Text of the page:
If you have other questions and are able to come, we hold free tenants’ rights workshops in our office every Wednesday night at 6:30. We are at 8035 East RL Thornton, Suite 535. This is exit 52A off of Interstate 30 in East Dallas.

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  3. Jenny Hooke says:

    I live in TN but my daughter lives in Dallas, TX. Her apartment has flooded 3 times now during heavy downpours. She is in a complex with, I believe, 3 other units in her building. As far as she knows her unit is the only one flooding. It comes up through the slab foundation. The first 2 times were localized and they dried out the carpet and replaced the padding. Two days ago the water was 4 inches in the whole apartment. They said they were going to replace carpet and figure out the problem. They did not offer to put her up anywhere or replace any damaged furniture and other belongings. She stayed at the apartment last night even though the smell was bad enough to keep her awake and she feels sick now. This is her first apartment without a roommate, her first “real” job, and her first big renters problem. She has no money and very little time because she works long hours. Who should she call? She just wants out of her lease (which is up in July), someone to make sure it is safe to remain until she finds another place, and compensation for some damaged furniture. Where to start…..?

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  4. She can call us at 214-823-2733. We also hold free tenants’ rights workshops in our office every Wednesday night at 6:30.

    There is a process she can follow to hold her landlord accountable for repairs. See more below.

    Texas has a law that says the landlord has to maintain the premises so that it is not a threat to the physical health or safety of an ordinary tenant. In order to hold them liable under the law, you have to keep paying the rent (Unlike some other states, there is no rent withholding in Texas), and give notice requesting the repairs be made or the conditions be remedied. The notice must be in writing if the lease requires written notice (most do). You should be sure to date the letter, sign it, send it to whoever you usually pay the rent to, ask them to remedy the problem, and keep an actual copy for yourself. It’s also a good idea to send it by certified mail, return receipt requested.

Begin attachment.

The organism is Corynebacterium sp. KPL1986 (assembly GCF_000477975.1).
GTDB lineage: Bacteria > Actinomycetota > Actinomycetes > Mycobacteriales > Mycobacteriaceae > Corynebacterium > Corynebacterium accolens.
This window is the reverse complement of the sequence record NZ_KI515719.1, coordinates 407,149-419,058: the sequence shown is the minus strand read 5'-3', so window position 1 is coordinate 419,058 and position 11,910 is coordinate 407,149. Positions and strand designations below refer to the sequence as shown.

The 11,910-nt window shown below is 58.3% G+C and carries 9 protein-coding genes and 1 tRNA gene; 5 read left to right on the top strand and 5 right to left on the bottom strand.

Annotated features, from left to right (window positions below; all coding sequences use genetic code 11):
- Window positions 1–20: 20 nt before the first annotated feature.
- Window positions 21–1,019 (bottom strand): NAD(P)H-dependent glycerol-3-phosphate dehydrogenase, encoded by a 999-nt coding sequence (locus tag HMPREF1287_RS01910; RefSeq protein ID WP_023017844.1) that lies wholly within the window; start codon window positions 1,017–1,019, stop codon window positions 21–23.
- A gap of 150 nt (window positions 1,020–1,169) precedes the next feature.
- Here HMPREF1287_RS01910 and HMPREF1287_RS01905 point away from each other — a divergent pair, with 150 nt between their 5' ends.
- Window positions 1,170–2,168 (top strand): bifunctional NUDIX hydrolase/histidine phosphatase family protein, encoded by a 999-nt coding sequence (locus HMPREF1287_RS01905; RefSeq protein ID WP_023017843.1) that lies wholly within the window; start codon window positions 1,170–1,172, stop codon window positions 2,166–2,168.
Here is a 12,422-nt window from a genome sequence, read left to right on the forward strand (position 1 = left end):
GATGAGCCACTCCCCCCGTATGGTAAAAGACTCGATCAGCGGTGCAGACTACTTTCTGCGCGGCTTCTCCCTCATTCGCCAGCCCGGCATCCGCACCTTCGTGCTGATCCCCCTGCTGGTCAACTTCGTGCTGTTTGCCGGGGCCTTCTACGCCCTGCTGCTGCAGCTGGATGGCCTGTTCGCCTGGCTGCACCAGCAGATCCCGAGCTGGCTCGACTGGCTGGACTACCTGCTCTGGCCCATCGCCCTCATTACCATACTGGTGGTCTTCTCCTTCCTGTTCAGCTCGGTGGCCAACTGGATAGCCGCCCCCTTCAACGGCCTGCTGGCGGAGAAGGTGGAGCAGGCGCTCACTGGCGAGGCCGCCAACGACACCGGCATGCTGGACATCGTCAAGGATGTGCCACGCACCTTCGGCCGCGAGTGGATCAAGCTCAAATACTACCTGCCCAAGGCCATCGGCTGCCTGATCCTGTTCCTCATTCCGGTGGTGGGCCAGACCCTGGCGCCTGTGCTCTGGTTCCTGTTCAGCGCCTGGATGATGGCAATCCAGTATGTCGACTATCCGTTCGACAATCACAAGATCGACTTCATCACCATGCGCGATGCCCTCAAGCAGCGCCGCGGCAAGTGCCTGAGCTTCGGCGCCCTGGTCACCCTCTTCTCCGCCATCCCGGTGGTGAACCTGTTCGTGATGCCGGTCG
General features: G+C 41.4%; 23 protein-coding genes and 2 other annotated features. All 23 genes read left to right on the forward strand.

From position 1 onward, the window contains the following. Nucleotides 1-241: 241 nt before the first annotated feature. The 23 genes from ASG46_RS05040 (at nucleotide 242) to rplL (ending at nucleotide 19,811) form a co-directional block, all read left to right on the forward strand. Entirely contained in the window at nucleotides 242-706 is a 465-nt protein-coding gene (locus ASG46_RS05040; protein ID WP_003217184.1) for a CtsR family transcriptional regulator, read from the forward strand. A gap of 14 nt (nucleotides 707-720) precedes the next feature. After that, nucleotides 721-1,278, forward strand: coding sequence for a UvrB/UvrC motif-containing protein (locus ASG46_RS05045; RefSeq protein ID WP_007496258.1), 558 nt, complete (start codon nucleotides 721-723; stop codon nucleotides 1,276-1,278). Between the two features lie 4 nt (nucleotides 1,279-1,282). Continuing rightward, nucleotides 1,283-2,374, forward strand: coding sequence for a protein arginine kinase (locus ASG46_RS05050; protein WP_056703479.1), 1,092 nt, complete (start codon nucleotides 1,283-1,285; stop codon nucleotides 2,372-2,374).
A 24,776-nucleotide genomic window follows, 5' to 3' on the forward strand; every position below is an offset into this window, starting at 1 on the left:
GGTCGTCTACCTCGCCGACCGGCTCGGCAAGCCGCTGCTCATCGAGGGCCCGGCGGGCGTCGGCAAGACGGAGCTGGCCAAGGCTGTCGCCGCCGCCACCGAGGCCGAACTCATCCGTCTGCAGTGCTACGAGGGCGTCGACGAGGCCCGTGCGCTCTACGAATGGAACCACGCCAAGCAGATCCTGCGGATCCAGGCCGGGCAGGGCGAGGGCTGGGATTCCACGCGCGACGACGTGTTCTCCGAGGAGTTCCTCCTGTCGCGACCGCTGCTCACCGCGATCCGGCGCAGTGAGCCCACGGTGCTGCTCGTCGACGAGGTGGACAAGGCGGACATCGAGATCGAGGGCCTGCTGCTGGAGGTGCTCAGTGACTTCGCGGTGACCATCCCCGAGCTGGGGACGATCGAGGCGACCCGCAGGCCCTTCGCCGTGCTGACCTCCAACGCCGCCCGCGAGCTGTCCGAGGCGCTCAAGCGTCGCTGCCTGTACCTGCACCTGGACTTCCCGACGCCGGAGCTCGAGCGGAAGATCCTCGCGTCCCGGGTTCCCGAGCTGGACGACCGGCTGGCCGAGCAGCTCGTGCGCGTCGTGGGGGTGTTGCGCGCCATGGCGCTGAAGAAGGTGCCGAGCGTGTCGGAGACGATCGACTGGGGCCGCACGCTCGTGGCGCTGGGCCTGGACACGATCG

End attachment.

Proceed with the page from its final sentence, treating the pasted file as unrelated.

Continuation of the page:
There are several reasons to do it that way:
    1) Landlords often take certified letters more seriously because they realize you are laying the groundwork to take legal action if they don’t respond.
    2) Certified mail, return receipt requested, gives you proof that the landlord received your letter. It is important to have more than your word against the landlord’s that you have requested them to remedy the problem.
    3) By law, if you send one notice by certified mail, return receipt requested, and they don’t respond within a reasonable period of time (which is presumed to be 7 days), your legal remedies are available to you — Briefly, your options include terminating your lease and/or suing in court, or using the repair and deduct remedy to hire someone (must be listed in the yellow pages or classified ad section of the newspaper) and deduct the cost off the following month’s rent. There are a few hoops to jump through before doing this, so please call us or contact an attorney if you plan to do this.

    You can read the repair law through our website by clicking on the Texas Property Code tab, and go to Chapter 92. The repair section is in subchapter B. After you give the written request for repairs, you might also want to call the housing inspector in the city by dialing 311.

    Like